I do, however, find it surprising that the Albi GP poster doesn't emphasise that Formula 1 cars (BRM, Ferrari etc) would be there as that year as all the Championship GPs were for F2 cars it was a rare opportunity to see the faster cars. 



#7 Vitesse2

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Posted 26 October 2013 - 10:42

I do, however, find it surprising that the Albi GP poster doesn't emphasise that Formula 1 cars (BRM, Ferrari etc) would be there as that year as all the Championship GPs were for F2 cars it was a rare opportunity to see the faster cars. 

You might want to check the date on that Albi poster, Duncan ...  ;)

 

Pre-1948, it was just 'the Formula', 'the Grand Prix Formula', 'the International Formula' or 'Formule Internationale'. Everybody knew what that meant. It only became necessary to assign numbers (or letters, depending on how individual journalists decided to do it) after the FIA created what was referred to in reports at the time simply as 'a second International Formula'. Unfortunately, in October 1947, nobody at the CSI saw the necessity to set down on paper an exact name for them. If they'd had the wit to do that, it would have saved a hell of a lot of hassle ...



#8 D-Type

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Posted 26 October 2013 - 11:02

You might want to check the date on that Albi poster, Duncan ...  ;)

 ~

 

Whoops! :o  :mad:

 

I wonder whether the 1952 and 1953 posters said "Formula 1"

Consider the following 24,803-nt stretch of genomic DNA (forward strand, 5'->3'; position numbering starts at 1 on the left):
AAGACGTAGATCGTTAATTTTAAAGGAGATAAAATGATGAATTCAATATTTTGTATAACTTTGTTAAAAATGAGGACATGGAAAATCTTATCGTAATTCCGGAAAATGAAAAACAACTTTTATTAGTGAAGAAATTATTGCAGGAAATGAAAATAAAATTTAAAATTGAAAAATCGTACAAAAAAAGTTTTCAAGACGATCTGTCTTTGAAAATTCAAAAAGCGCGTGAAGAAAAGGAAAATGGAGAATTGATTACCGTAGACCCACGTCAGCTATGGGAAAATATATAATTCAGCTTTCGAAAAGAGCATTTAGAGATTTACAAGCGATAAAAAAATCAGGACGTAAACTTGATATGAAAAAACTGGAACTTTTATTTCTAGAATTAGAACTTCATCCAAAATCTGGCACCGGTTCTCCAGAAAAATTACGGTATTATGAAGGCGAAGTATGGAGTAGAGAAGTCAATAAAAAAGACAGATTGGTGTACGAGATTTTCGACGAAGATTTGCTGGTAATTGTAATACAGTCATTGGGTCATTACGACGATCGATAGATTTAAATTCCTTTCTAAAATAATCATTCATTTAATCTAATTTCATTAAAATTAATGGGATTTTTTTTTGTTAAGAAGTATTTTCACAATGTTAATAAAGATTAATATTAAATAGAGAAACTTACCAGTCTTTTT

#9 Tim Murray

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Posted 26 October 2013 - 11:05

I'm puzzled by the 'First Formula 1 Race of 1965' claim on the Race of Champions poster. Did they genuinely not realise there had already been a race, or were they being insular and implying that anything that happened outside the UK was irrelevant?

#10 RogerFrench

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Posted 26 October 2013 - 15:40

Was the pre-war 1500cc Voiturette formula  an official, AIACR formula? I was just wondering if that might have led them to name the GP formula.



#11 Vitesse2

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Posted 26 October 2013 - 17:24

The 'voiturette' or 'light car' races  were not run to an official CSI formula: individual organisers could choose to run races with a limit of 1500cc. But they could equally have picked 1100cc, 2000cc or any other limit they chose. 1500cc races were encouraged - but not officially endorsed as a separate class - by the CSI.